A few years later, German chemist Julius Wilbrand invented another nitrogen compound, trinitrotoluene—better known as TNT. But Wilbrand’s 1863 discovery was initially used as a yellow dye rather than an explosive. His TNT was too difficult to detonate using the technology of the time. Beginning in 1891, though, TNT’s “high activation energy” eventually made it a safer alternative to more volatile explosives. After Americans’ widespread adoption of TNT for building railroads, it became the standard for explosives: Years later, even the yield of atomic bombs would be measured in terms of TNT.
Dynamite is often confused with TNT, but Alfred Nobel (yes, the namesake of the peace prize) invented the former in 1867. It employed yet another nitrogen compound, nitroglycerin, which Italian chemist Ascanio Sobrero had created in 1847. Although Sobrero succeeded in formulating an explosive more powerful than gunpowder, he warned that it was too unstable for practical use and later lamented, “I am almost ashamed to admit to be its discoverer.” Simply shaking a bottle of nitroglycerin might cause it to explode.
Liquid nitroglycerin would claim many lives in accidental explosions, including those of Nobel’s younger brother and several factory workers in Heleneberg, Sweden, in 1864. A crate of nitroglycerin destined to help build the Central Pacific railroad’s Summit Tunnel through the Sierra Nevadas exploded in a San Francisco Wells Fargo office in 1866, killing 15 people. That blast led to a California ban on the transportation of nitroglycerin, requiring much of the explosives used for the transcontinental railroad to be manufactured on site.
Alfred Nobel, who had introduced Sobrero’s invention to his family’s business, spent several years trying to make it safer to use. In 1865 he invented the blasting cap, which made nitroglycerin safer to detonate. But a Nobel factory in Krümmel, Germany, that made a nitroglycerin-gunpowder mixture called “blasting oil,” was destroyed not once but twice.
Finally, Nobel came up with the idea of mixing nitroglycerin with diatomaceous earth, a soft, absorbent rock mostly made of fossilized algae (and today found in potting soil and cat litter). The resulting paste could be formed into sticks—perfect for inserting into holes drilled in rocks meant for demolition. Nobel called his invention, patented in 1867, dynamite.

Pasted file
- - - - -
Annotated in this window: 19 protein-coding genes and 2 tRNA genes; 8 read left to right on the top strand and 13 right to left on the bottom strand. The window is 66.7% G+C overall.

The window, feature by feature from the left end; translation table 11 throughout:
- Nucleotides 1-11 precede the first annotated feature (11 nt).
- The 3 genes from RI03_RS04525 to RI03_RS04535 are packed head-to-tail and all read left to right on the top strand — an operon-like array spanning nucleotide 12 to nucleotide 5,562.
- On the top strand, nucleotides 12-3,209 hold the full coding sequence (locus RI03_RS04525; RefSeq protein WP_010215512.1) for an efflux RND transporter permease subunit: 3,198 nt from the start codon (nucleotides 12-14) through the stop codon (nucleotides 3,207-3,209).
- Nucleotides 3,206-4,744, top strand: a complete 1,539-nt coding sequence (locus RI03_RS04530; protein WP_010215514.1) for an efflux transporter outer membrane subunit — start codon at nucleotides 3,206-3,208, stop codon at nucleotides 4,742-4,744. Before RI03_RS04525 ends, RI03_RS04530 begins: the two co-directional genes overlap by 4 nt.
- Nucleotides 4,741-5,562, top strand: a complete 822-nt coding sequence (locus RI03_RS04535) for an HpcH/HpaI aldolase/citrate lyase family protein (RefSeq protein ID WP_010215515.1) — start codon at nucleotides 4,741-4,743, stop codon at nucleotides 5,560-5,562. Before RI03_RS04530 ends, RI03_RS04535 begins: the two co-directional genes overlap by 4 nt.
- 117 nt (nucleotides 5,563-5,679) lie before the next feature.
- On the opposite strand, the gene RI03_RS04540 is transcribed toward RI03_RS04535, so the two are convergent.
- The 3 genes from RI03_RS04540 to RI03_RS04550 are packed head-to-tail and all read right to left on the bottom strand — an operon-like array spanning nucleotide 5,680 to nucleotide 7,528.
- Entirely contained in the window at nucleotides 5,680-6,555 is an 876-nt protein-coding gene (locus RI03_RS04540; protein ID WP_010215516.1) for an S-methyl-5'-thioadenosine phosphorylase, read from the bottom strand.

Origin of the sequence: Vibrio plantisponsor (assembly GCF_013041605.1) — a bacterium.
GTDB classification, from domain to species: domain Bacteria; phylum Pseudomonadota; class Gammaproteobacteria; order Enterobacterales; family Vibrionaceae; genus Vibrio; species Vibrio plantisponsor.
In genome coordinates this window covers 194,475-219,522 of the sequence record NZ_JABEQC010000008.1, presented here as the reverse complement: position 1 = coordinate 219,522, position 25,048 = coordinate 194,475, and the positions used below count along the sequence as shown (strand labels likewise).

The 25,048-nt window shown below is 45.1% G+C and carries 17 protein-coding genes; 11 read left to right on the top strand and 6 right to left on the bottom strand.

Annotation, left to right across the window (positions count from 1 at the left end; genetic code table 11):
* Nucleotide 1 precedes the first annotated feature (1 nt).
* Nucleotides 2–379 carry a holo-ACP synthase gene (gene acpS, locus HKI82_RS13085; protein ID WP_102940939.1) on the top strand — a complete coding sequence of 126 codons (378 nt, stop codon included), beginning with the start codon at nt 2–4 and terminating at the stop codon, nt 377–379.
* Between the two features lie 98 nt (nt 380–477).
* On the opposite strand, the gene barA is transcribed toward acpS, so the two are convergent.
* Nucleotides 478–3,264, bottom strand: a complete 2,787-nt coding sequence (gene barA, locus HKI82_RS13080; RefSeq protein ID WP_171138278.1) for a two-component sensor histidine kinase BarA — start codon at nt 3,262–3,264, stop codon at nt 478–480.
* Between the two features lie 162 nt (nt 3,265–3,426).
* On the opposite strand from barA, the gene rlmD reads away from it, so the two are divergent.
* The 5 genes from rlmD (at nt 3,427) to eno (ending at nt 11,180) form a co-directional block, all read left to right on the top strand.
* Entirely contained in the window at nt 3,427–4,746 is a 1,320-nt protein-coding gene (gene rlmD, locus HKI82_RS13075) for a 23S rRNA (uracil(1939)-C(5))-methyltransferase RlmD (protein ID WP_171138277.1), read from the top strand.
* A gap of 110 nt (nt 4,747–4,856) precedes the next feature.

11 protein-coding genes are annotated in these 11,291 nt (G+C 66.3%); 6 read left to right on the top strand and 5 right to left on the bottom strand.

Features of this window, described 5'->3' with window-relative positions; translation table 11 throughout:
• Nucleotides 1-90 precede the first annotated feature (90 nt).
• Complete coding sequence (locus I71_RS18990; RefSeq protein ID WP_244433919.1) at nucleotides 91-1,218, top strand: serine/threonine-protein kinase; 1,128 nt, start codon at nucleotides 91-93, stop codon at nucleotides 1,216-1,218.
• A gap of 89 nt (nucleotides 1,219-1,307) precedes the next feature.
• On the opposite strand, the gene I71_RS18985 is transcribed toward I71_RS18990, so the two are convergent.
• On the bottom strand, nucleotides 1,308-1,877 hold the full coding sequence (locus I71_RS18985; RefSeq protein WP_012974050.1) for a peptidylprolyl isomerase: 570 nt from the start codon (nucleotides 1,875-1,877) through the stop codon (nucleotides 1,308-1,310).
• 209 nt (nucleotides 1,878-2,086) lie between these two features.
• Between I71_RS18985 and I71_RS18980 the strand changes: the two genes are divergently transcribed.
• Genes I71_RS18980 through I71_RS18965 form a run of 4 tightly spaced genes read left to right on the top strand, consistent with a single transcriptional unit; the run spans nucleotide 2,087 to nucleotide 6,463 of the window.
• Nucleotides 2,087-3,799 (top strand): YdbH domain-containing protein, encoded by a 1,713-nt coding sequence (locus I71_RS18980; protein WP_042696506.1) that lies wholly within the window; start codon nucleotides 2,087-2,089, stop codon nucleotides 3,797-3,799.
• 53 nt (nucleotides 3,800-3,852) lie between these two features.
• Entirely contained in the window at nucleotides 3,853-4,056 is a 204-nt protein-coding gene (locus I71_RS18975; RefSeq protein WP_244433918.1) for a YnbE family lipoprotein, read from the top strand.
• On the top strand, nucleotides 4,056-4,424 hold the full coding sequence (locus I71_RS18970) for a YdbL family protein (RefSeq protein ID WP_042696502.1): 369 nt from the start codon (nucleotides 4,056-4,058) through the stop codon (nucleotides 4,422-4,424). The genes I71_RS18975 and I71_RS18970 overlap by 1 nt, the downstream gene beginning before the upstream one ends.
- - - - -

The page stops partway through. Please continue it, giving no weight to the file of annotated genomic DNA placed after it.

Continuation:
Like TNT, whose explosive power had not yet been appreciated, dynamite truly explodes rather than merely burning rapidly. That detonation releases much more energy than previous explosives, making dynamite ideal for blasting even the most stubborn natural obstacles.
The first commercial use of dynamite was a demonstration at the Merstham quarry in Surrey, England. Miners and civil engineers were quick to catch on to the potential of Nobel’s invention. Dynamite—and more than 350 other patents—made him a wealthy man.
Alfred Nobel used his fortune to endow a series of annual prizes for achievements in physics, chemistry, physiology/medicine, literature and peace. (An economics prize was added in 1968 with a donation from Sweden’s central bank.) A few months before his death on Dec. 10, 1896, Nobel was prescribed a medication for his heart—nitroglycerin. William Murrell, an English physician and toxicologist, had begun experimenting with small doses of nitroglycerin in 1878 to alleviate the chest pain of angina. After The Lancet published his results in 1879, the treatment became widespread.
The irony of this medicinal use of the dangerous explosive wasn’t lost on the inventor. He wrote to a friend: “Isn’t it the irony of fate that I have been prescribed nitro-glycerin, to be taken internally! They call it Trinitrin, so as not to scare the chemist and the public.”
From the January/February 2017 issue of Family Tree Magazine.